As one might expect, the dawning of a new year presents many great opportunities for legal planning. In fact, many of us procrastinate quality legal planning during the year because of our hectic lives…not because we don’t value its importance. However, life comes at us fast and it’s truly difficult to step back and look at the trees and focus on the areas of our business that need some legal attention. Here are five legal tips to help make sure 2016 is a Happy New Year for you, your family and your business.
1) Review your business structure. Maybe your business was brand new in 2015 and you have been operating as a sole proprietor or maybe you bought your first rental in 2015 and decided to take title in your own name. Both of these are certainly reasonable reasons to do business without the help of an incorporated business entity. However, choosing the right business entity for the right situation (and incorporated or organized in the right state) can help protect your personal assets from the liabilities of your rental property or operational business and may end up saving you THOUSANDS in taxes. Moreover, some of you may have an entity you haven’t maintained properly over the years. Out of haste and other business matters you have ignored the corporate formalities of doing Minutes or updating your Operating Agreement or Bylaws. This is as perfect time of year to get that new entity or update your current business structure.
2) Plan for what happens when you’re gone. I’m not trying to be morbid, but no matter how young or healthy you are, it’s possible that 2016 could be the year you die. Nobody likes to talk about it, but death happens even to the best of us! What will happen to your assets or business if tragedy strikes and you don’t make it to my year-end article for 2017? More importantly, if you have minor or adult dependent children, who will take care of them when you’re gone? If you have failed to plan, the simple answer is that the state will decide. Even if you have a will, without a trust in place your heirs will likely need to file at least one action in probate court if you own any real estate at all. A little planning now can save your heirs the time, headache and worry of the probate process – not to mention thousands in legal fees.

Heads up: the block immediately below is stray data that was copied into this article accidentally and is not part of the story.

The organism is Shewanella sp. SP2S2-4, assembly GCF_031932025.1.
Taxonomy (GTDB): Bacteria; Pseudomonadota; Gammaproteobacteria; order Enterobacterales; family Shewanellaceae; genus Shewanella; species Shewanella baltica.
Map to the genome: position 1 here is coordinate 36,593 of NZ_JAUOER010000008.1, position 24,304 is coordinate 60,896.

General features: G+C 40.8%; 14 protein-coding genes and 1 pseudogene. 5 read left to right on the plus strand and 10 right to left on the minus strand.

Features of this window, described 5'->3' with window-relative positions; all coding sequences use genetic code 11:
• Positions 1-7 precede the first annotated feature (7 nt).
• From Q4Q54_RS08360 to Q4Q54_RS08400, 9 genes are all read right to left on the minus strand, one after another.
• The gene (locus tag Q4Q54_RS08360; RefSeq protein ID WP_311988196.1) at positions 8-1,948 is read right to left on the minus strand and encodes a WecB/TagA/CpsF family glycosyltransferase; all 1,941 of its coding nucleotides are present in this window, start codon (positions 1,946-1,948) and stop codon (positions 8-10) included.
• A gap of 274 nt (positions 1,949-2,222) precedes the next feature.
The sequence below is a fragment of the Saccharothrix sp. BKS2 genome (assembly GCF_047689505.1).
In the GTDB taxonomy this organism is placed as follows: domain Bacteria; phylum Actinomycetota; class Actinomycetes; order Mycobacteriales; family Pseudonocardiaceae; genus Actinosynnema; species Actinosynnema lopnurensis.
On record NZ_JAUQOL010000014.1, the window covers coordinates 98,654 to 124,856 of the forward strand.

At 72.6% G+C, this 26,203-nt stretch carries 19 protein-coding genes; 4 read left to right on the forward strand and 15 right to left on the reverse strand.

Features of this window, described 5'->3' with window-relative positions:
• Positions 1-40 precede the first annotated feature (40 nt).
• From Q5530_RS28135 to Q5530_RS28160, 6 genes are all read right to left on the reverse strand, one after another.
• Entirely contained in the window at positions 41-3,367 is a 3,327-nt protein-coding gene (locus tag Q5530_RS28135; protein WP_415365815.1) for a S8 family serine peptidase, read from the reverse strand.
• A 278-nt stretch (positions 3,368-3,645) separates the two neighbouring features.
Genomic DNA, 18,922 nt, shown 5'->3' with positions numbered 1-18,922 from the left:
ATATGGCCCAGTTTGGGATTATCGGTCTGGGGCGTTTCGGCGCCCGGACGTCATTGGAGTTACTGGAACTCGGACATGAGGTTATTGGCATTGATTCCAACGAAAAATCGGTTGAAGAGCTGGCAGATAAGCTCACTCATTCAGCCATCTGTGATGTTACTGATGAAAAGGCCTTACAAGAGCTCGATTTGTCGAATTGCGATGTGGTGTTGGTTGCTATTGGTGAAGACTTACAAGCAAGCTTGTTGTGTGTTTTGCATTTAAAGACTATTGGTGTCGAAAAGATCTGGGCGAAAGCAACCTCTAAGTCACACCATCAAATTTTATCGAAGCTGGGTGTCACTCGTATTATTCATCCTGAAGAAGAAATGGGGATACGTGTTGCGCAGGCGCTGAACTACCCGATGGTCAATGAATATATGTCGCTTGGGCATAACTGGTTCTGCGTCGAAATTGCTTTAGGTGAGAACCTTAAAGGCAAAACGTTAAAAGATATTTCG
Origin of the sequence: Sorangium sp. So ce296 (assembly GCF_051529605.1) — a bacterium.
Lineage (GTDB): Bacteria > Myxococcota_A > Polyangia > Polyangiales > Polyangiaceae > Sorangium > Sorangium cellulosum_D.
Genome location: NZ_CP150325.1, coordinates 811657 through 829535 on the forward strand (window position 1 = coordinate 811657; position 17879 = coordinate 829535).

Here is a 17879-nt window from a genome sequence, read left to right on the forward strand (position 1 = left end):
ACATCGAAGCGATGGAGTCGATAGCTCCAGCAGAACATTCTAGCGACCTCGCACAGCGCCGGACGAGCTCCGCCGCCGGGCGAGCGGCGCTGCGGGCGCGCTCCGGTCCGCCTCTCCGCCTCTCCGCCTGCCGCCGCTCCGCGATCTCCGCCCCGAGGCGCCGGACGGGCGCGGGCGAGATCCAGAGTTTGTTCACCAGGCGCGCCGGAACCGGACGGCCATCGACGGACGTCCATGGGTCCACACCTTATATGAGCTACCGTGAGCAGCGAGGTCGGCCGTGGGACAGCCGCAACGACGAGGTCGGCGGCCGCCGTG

3) Get it in writing. If you own your own business, you likely have contracts with dozens of people and/or business entities – vendors, customers, partners, etc. Many of these contracts may currently be verbal “handshake” type deals. I know we’d all like to imagine we live in a world where business can actually be done this way. Unfortunately, the reality is we live in a world where communication is imperfect and honest differences can exist (and disputes can arise) even when all parties are acting honestly. This is not to mention the sad reality that not everyone you have a business relationship with will act 100% honestly all the time. For these reasons, having specific written contracts detailing the actual nature of your business relationships is absolutely vital. Spending a few hundred dollars getting your contracts dialed in now can save you tens of thousands in legal fees over a business deal or relationship if litigation comes to bear.
4) Think about how you classify your employees. Whether you already have folks working for you or are thinking about hiring someone in 2016, how you classify the people that work for you is extremely important. Choose carefully between classifying them as employees or independent contractors. This is a fairly complex area of the law, and it probably makes sense to speak with an attorney if you have questions. Getting the classification wrong can have serious tax and legal consequences. Make sure you get good advice from an experienced attorney so you get this one right. Moreover, don’t forget we are right around the corner from issuing W-2s and 1099s. No matter how you classify your workers, there is important paperwork that needs to be completed by the end of January in order to keep you out of harms way with the IRS.
5) Protect your intellectual property. As your business expands and grows, it’s likely that your intellectual property is doing the same. Almost all businesses have trade secrets – things like customer lists and specific formulas and ways of doing business that are proprietary in nature. However, you lose any protections for your trade secrets if you don’t take steps to keep them, well, secret. It’s also possible that you have a name or slogan associated with your business that you’d like to keep others from using. If so, registering a federal trademark is the best way to protect those rights. Maybe you even have an invention or other idea you’d like to protect with a patent. The point is that as the New Year begins, you should be conscious of the valuable intellectual property you are creating, and should make sure you are taking the proper steps to protect it.
Again, I realize how busy life can be trying to juggle your business, family, health and finances, but it’s important to dedicate a little time to legal matters. In fact, the items above don’t have to take a lot of time or money if you delegate them to your legal or tax counsel over the next month and have a couple follow up meetings. Remember, the best way to eat an elephant is one bite at a time. Don’t get overwhelmed and make a plan over the next few months to consider these important planning points.
Jarom Bergeson is an associate attorney with Kyler Kohler Ostermiller, and Sorensen, LLP (“KKOS Lawyers”) in its Cedar City, Utah office and has extensive experience in helping client register their trademark and protecting their brand identity. He can be reached at email@example.com or by phone at (888) 801-0010.